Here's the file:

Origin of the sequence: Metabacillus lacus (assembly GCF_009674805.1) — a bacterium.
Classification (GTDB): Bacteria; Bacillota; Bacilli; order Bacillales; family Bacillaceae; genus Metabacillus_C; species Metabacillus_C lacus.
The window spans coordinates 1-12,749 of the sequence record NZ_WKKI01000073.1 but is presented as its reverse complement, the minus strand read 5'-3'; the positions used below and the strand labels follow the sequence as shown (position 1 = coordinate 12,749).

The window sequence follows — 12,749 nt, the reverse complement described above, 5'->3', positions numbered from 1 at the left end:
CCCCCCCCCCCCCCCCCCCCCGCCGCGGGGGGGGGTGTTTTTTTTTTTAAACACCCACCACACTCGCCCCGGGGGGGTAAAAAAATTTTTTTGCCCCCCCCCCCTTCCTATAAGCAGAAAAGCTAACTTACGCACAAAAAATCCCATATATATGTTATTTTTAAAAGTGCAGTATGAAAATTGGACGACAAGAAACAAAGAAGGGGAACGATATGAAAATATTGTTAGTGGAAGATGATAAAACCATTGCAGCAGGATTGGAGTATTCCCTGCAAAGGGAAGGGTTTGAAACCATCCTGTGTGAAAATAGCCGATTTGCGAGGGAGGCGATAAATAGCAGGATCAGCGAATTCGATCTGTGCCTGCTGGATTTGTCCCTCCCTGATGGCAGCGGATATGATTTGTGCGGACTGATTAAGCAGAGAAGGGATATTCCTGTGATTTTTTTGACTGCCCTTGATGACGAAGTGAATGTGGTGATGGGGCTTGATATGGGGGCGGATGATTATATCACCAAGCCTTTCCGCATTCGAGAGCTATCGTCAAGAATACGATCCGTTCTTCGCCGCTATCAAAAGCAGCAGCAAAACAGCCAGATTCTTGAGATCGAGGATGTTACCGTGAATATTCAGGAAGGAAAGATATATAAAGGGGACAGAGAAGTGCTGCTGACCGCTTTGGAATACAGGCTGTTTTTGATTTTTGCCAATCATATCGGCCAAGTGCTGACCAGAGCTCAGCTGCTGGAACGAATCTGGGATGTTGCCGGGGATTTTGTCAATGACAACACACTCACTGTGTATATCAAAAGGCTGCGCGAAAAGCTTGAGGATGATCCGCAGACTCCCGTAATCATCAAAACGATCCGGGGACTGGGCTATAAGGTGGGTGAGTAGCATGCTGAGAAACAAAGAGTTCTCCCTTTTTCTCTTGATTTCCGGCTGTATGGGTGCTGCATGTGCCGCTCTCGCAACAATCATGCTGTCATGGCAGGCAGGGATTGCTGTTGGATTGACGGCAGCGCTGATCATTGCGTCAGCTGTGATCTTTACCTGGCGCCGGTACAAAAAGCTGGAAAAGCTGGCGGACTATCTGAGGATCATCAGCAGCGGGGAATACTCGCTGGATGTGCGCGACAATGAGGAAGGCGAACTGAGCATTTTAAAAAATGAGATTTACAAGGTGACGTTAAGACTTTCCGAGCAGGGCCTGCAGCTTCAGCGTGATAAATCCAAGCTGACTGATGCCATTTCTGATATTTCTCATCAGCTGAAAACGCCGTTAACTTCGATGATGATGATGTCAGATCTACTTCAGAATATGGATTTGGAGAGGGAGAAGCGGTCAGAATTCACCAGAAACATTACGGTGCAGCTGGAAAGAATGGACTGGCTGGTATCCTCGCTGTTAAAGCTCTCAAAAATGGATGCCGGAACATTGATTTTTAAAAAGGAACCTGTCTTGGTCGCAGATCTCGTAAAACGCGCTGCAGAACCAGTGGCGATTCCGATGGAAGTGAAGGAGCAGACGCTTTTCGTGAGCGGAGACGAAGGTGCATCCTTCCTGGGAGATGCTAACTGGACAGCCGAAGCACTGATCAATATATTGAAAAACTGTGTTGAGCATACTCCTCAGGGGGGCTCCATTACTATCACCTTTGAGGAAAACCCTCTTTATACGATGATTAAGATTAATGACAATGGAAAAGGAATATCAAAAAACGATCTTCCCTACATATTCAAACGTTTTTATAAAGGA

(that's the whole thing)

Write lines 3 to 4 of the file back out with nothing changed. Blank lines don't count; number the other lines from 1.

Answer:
The window spans coordinates 1-12,749 of the sequence record NZ_WKKI01000073.1 but is presented as its reverse complement, the minus strand read 5'-3'; the positions used below and the strand labels follow the sequence as shown (position 1 = coordinate 12,749).

The window sequence follows — 12,749 nt, the reverse complement described above, 5'->3', positions numbered from 1 at the left end: